Mitigating the Impact of Extreme Events: A Private Sector Perspective on the Value of Public Private Partnerships

Mitigating the Impact of Extreme Events: A Private Sector Perspective on the Value of Public Private Partnerships

Doaa Taha (GMI, Ltd., USA)
DOI: 10.4018/978-1-4666-8159-0.ch003


Years have gone by since 9/11/2001. Still, it seems as though it were only yesterday: the shock, the tragedy, the heartbreak. Of all the questions, one keeps coming back, “Have we learned what we need to know to mitigate the impact of such events in the future?” The answer is a hesitant “Perhaps.” Today, still dealing with an economic disaster the magnitude of which has not been experienced in decades, there is great concern that any gains made from lessons learned by 9/11 will be further eroded. In this chapter, original research considering four corporations directly involved in the September 11 attacks is revisited in view of today's emphasis on public private partnerships and economic environment. In reexamining the original research, this chapter considers the value of public private partnerships as part of the emergency management community, and as part of an effective response to future incidents.
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Since 9/11 the long-term economic and social impacts of “extreme events” on the private sector have been the object of an incredible amount of research. However, there is still a lack of rigorous, quantitative information and descriptive models about the impacts of extreme events and large-scale disasters across the corporate organizational level. For example, research related to business (economic) impacts of disasters is often limited to specific events of a singular nature. The research presented here originally aimed at capturing the current state of emergency management (circa 2004) in order to expand the body of knowledge and facilitate the development of best practices in emergency management across corporations. The importance of developing these best practices cannot be understated. With the global economic downturn, the development and integration of these best practices into mainstream daily business operations is critical. One solution to dealing with a bad economy is to partner with like organizations and organizations that can provide complimentary goods and services. Through these partnerships any single company can maximize the allocation and utilization of their own scarce resources.

Years after the fact the numbers from 9/11 are still staggering, even without normalization or adjustment for inflation. The insured property losses directly suffered during the September 11, 2001 attacks against the WTC are greater than the combined insured losses resulting from Hurricanes Hugo and Andrew and the Loma Prieta and Northridge earthquakes (Murphy, 2001). The two World Trade Center towers alone housed 435 companies employing 40,000 people. Including the WTC and surrounding area, the attacks displaced over 45,000 workers in the financial industry. 108,500 jobs were lost as a direct consequence of the attacks and 13.4 million square feet of office space were destroyed. In October 2001, 3,500 jobs were lost in the hotel industry and Wall Street lost 160 million dollars in commissions. Individual companies were severely impacted: Merrill Lynch had 9,000 workers relocated (Hagg, 2001); Morgan Stanley Dean Witter Co. had 3,700 employees displaced from the WTC (McPhee & O’Shaughnessy, 2001); Marriott lost two hotels in the immediate vicinity of the WTC and saw its occupancy rate plunge to 38% nationwide from an average of 70% before the attacks (Bloomberg News, 2001); similarly, the aviation industry’s business decreased after 9/11 taking three years to rebound (Office of the Asst Sec for R&D: Trans Statistics, 2005).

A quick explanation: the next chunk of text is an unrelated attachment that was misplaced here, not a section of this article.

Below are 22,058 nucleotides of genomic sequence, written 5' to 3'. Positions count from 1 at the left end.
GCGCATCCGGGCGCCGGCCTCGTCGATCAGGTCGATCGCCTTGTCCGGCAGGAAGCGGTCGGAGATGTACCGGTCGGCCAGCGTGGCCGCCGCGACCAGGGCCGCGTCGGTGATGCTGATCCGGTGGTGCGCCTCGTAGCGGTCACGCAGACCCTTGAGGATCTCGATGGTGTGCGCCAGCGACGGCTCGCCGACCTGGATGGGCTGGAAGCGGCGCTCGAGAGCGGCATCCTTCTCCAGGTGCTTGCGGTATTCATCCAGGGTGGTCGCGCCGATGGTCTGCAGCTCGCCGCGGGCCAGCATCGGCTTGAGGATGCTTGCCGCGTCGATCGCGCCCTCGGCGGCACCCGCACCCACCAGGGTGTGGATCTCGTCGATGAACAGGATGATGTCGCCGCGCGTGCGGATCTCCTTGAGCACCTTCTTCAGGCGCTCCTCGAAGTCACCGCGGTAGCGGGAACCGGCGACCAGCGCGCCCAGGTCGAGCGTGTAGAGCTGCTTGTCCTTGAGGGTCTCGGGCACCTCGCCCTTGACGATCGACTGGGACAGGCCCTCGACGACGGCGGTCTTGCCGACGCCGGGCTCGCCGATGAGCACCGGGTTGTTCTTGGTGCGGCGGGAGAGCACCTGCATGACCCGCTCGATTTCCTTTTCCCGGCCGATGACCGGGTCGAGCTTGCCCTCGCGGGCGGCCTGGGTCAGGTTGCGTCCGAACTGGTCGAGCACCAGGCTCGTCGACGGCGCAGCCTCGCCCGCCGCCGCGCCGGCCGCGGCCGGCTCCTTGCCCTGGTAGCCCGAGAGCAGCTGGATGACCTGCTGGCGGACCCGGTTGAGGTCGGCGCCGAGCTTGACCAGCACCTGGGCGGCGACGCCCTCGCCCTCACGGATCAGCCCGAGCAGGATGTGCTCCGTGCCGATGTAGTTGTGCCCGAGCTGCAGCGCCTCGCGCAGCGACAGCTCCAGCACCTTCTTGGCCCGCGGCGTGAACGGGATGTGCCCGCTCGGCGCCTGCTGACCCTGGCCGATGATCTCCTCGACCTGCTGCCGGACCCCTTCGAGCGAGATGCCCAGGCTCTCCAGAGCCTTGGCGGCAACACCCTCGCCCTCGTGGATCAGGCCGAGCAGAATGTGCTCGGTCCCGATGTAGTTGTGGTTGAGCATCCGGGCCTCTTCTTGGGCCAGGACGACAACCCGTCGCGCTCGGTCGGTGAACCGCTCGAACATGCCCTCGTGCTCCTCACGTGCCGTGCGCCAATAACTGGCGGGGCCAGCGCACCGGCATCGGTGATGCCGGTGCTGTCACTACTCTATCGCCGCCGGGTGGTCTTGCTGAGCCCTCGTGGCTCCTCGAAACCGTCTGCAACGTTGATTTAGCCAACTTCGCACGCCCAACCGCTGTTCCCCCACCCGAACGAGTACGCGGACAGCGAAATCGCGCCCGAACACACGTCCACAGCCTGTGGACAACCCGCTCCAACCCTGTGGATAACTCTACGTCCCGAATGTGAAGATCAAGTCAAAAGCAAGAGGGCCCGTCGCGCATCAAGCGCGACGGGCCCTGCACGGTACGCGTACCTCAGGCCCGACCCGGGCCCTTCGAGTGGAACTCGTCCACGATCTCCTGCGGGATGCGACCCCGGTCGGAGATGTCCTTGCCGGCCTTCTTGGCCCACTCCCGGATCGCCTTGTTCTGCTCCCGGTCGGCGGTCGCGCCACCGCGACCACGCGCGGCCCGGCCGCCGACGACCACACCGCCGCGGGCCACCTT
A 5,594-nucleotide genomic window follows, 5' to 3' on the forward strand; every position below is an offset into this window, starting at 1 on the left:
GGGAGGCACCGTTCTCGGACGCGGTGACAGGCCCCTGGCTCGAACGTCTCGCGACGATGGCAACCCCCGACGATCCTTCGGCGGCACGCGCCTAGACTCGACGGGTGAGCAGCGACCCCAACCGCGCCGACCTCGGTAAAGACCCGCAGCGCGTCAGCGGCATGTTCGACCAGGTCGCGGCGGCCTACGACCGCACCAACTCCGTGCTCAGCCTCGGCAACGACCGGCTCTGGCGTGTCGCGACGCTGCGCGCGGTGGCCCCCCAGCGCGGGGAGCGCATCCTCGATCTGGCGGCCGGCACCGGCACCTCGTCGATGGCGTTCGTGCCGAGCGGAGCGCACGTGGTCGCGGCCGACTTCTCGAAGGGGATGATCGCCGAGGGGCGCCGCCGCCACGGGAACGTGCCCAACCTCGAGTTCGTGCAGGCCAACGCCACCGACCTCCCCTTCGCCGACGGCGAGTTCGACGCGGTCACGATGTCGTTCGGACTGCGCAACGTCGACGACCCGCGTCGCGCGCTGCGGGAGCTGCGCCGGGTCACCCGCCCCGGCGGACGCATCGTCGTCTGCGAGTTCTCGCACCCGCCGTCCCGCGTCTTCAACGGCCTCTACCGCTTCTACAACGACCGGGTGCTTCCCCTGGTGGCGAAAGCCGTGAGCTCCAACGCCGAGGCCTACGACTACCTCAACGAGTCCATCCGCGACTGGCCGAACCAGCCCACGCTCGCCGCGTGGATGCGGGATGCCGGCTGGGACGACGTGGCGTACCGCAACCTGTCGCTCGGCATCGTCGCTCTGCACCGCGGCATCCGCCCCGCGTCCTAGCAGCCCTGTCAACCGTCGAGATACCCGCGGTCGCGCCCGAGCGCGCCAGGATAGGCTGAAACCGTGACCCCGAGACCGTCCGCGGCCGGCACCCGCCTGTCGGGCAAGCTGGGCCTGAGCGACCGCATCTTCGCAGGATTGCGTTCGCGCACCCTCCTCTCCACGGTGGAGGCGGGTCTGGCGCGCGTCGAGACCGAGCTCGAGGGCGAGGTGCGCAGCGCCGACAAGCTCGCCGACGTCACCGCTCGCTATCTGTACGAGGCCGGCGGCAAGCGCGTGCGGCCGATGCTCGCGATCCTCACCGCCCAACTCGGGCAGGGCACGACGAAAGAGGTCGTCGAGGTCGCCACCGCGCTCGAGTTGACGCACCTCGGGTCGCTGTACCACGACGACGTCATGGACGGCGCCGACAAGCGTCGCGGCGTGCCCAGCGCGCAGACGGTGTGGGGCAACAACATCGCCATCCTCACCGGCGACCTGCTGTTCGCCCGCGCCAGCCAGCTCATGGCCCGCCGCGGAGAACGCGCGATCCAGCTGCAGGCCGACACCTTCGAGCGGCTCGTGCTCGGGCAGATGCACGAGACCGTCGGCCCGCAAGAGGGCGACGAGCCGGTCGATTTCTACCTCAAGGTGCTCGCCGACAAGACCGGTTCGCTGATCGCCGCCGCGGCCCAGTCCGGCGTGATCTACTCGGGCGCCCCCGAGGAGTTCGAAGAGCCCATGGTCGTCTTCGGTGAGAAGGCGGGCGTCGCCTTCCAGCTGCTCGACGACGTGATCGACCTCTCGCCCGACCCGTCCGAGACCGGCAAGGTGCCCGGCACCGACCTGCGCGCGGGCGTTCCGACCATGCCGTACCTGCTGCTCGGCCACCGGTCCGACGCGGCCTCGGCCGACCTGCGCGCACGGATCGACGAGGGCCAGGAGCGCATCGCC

Preliminary results of an economic impact analysis (Harrald, Coppola, Yeletaysi & Taha, 2003), however, led to surprisingly counter-intuitive conclusions indicating that there was no clear relationship between the magnitude of the impact of September 11 on the individual corporations surveyed and their subsequent performance and capacity to recover. This was true based only on their stock value. Companies were most affected by the catastrophic loss of employees and the knowledge and skills that they possessed, i.e. assets critical to the businesses survival and continued operations. In the WTC, Cantor Fitzgerald lost 733 of its 1,000 employees, AON Corp lost 200 of its 1100 employees, and Marsh and McLennan lost 331 employees. Small businesses incurred even higher proportional losses: Fred Alger Management lost 36 of its 55 employees; Carr Futures lost 70 out of 141 employees; (Ballman, 2001).

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